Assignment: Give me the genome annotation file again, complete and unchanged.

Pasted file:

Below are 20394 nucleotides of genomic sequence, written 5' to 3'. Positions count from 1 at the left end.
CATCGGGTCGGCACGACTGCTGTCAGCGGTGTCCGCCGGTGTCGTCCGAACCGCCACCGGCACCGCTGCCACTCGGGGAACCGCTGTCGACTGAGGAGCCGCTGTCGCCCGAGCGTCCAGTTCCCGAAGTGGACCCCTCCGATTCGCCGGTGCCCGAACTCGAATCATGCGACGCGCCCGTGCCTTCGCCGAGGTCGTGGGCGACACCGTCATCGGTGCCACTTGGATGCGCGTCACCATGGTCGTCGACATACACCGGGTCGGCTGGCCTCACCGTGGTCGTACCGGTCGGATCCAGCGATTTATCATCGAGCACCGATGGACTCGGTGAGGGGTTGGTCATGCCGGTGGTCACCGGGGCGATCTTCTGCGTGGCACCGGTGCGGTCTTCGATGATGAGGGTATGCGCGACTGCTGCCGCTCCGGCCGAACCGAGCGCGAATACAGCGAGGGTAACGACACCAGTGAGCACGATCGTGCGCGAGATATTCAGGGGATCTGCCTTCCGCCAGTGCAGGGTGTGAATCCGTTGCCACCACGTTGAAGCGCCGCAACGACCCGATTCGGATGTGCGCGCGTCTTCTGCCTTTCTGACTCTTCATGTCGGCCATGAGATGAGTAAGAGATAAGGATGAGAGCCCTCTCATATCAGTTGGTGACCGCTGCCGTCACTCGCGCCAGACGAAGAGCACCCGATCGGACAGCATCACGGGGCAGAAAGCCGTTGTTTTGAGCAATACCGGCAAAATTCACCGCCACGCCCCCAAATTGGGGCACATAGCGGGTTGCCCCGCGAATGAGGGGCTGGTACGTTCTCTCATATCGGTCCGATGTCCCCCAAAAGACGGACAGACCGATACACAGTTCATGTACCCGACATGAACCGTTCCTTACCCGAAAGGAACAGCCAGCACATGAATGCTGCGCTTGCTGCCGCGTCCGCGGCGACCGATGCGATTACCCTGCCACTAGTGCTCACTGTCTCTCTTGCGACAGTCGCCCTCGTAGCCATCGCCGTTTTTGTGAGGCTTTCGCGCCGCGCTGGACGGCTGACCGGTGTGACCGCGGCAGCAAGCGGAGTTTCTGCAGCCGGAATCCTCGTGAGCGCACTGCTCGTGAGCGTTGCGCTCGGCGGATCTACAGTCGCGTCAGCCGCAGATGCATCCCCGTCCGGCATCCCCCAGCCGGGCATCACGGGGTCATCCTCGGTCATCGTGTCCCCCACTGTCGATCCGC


Below are 20394 nucleotides of genomic sequence, written 5' to 3'. Positions count from 1 at the left end.
CATCGGGTCGGCACGACTGCTGTCAGCGGTGTCCGCCGGTGTCGTCCGAACCGCCACCGGCACCGCTGCCACTCGGGGAACCGCTGTCGACTGAGGAGCCGCTGTCGCCCGAGCGTCCAGTTCCCGAAGTGGACCCCTCCGATTCGCCGGTGCCCGAACTCGAATCATGCGACGCGCCCGTGCCTTCGCCGAGGTCGTGGGCGACACCGTCATCGGTGCCACTTGGATGCGCGTCACCATGGTCGTCGACATACACCGGGTCGGCTGGCCTCACCGTGGTCGTACCGGTCGGATCCAGCGATTTATCATCGAGCACCGATGGACTCGGTGAGGGGTTGGTCATGCCGGTGGTCACCGGGGCGATCTTCTGCGTGGCACCGGTGCGGTCTTCGATGATGAGGGTATGCGCGACTGCTGCCGCTCCGGCCGAACCGAGCGCGAATACAGCGAGGGTAACGACACCAGTGAGCACGATCGTGCGCGAGATATTCAGGGGATCTGCCTTCCGCCAGTGCAGGGTGTGAATCCGTTGCCACCACGTTGAAGCGCCGCAACGACCCGATTCGGATGTGCGCGCGTCTTCTGCCTTTCTGACTCTTCATGTCGGCCATGAGATGAGTAAGAGATAAGGATGAGAGCCCTCTCATATCAGTTGGTGACCGCTGCCGTCACTCGCGCCAGACGAAGAGCACCCGATCGGACAGCATCACGGGGCAGAAAGCCGTTGTTTTGAGCAATACCGGCAAAATTCACCGCCACGCCCCCAAATTGGGGCACATAGCGGGTTGCCCCGCGAATGAGGGGCTGGTACGTTCTCTCATATCGGTCCGATGTCCCCCAAAAGACGGACAGACCGATACACAGTTCATGTACCCGACATGAACCGTTCCTTACCCGAAAGGAACAGCCAGCACATGAATGCTGCGCTTGCTGCCGCGTCCGCGGCGACCGATGCGATTACCCTGCCACTAGTGCTCACTGTCTCTCTTGCGACAGTCGCCCTCGTAGCCATCGCCGTTTTTGTGAGGCTTTCGCGCCGCGCTGGACGGCTGACCGGTGTGACCGCGGCAGCAAGCGGAGTTTCTGCAGCCGGAATCCTCGTGAGCGCACTGCTCGTGAGCGTTGCGCTCGGCGGATCTACAGTCGCGTCAGCCGCAGATGCATCCCCGTCCGGCATCCCCCAGCCGGGCATCACGGGGTCATCCTCGGTCATCGTGTCCCCCACTGTCGATCCGC